A high school teacher in Russia allegedly made a seventh-grade student sit through an entire lesson while facing a wall because the child’s clothing featured imagery of the American flag.
Aleksei Kulikov’s son wore a hoodie that had the number “62” with a stars and stripes design sewn onto the front when he attended class at Lyceum No. 1 in Kostomuksha, Karelia, on Nov. 15, Russian independent news outlet Mediazona reported.
The child’s biology teacher, Galina Kutsina, allegedly told the minor to not face her during class after she saw the hoodie.
“Go to the end of the class, sit with your back to me… so I won’t see this flag the whole lesson,” Kulikov quoted Kutsina as saying.
Kutsina, who is about 60 years old, lived in Kryvyi Rih, Ukraine, before moving to Kostomuksha in 2019.
“She fully supports the [special military operation], but the fact that the Americans started it all – she, of course, takes it all very painfully. And when she came to class, she saw a boy sitting there with an American flag… she asked him to turn away,” Tatyana Shemyakina, Lyceum No. 1’s director, told Mediazona.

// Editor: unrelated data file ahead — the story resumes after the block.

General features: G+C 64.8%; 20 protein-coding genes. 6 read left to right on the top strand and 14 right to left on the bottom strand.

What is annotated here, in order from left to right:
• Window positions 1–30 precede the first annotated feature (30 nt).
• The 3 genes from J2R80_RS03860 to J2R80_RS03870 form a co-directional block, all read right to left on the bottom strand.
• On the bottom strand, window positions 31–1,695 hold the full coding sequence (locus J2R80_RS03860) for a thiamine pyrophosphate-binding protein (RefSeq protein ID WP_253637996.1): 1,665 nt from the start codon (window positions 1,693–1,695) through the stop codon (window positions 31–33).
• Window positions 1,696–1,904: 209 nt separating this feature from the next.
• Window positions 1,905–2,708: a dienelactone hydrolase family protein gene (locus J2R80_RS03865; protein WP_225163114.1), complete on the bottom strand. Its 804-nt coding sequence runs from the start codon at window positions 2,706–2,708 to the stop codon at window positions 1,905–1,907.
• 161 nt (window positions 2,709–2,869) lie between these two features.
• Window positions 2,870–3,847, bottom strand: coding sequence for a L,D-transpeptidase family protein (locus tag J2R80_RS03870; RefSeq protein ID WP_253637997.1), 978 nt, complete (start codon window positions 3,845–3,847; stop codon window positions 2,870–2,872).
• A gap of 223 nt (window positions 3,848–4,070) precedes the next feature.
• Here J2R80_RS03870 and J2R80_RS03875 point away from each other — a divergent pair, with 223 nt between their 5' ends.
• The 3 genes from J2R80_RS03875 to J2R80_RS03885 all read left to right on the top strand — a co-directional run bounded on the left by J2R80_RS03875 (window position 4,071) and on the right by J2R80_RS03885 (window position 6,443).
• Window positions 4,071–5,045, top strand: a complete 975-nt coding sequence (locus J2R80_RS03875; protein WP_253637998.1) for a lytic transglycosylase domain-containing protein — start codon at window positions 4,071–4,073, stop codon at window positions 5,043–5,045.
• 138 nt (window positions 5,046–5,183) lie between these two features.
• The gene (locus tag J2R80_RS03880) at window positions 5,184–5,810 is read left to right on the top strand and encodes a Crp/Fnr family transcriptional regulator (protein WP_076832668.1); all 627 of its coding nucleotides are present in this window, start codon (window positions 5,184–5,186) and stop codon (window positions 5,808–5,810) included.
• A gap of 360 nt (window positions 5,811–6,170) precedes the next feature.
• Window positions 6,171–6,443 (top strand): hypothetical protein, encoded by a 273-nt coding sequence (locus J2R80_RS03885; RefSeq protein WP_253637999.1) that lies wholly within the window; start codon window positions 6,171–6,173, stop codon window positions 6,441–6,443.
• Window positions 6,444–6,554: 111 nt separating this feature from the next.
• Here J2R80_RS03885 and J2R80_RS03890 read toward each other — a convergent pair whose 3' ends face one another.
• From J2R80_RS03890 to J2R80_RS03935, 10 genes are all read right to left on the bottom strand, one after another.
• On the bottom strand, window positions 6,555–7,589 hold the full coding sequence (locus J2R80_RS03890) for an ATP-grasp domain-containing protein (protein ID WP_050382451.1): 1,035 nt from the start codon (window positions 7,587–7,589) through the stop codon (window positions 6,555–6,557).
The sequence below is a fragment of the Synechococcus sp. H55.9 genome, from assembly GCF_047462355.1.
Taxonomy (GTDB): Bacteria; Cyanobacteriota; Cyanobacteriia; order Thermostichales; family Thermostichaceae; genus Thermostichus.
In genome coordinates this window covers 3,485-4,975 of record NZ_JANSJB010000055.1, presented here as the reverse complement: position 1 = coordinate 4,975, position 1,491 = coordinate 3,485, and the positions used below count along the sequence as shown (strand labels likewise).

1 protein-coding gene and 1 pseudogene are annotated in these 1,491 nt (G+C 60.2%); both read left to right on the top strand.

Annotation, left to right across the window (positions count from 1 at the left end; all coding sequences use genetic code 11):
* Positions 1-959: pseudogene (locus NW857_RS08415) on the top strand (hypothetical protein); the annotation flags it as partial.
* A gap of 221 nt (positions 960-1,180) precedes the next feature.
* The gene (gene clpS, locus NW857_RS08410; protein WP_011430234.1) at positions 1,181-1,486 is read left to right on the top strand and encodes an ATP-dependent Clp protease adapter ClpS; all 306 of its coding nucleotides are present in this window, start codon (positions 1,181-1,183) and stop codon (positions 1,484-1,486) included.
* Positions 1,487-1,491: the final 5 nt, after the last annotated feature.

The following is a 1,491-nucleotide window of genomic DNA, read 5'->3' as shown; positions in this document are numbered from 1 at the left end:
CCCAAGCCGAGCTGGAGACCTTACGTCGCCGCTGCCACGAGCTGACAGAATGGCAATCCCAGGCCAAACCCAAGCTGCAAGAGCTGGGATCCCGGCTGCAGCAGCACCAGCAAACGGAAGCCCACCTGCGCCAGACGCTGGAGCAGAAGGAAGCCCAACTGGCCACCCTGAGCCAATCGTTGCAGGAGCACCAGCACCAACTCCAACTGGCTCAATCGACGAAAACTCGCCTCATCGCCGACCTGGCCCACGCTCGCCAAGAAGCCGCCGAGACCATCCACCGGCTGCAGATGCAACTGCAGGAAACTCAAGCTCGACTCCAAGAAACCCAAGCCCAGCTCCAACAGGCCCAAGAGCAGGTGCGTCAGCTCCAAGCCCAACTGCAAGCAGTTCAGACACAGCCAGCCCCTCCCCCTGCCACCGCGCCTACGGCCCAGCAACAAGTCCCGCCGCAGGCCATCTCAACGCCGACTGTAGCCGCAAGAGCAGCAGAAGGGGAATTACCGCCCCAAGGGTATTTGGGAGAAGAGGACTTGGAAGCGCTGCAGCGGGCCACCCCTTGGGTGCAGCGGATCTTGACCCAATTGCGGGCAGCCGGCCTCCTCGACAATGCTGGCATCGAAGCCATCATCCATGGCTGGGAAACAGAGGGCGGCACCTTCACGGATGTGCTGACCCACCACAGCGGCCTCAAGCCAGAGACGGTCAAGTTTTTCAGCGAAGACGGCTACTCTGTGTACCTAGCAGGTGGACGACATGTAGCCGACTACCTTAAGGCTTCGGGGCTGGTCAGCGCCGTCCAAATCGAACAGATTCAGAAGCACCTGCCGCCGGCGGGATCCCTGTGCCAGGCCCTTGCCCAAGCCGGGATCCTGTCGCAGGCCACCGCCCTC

Russia does not call its invasion of Ukraine a war and instead refers to it as a “special military operation.”
Kutsina allegedly made political statements in the classroom prior to the incident involving Kulikov’s son.
She previously described Ukrainian President Volodymyr Zelensky as a “scoundrel” and “scumbag,” according to Kulikov.
“[Kutsina] just tells the kids all this,” the father claimed.
Kulikov is now prepared to appeal to the Russian Ministry of Education if Kutsina does not apologize to his son and the child’s class.
Kutsina may apologize in an expected one-to-one meeting between her and parents, according to Shemyakina.
“It’s clear that she snapped, I understand that the teacher behaved inappropriately,” the school director said.
In a similar incident that happened in October, an elementary school teacher in Russia’s southwestern Sverdlovsk region scolded a student after the child wrote a letter that asked Russian soldiers to avoid killing “people in a foreign land” and urged them to return home.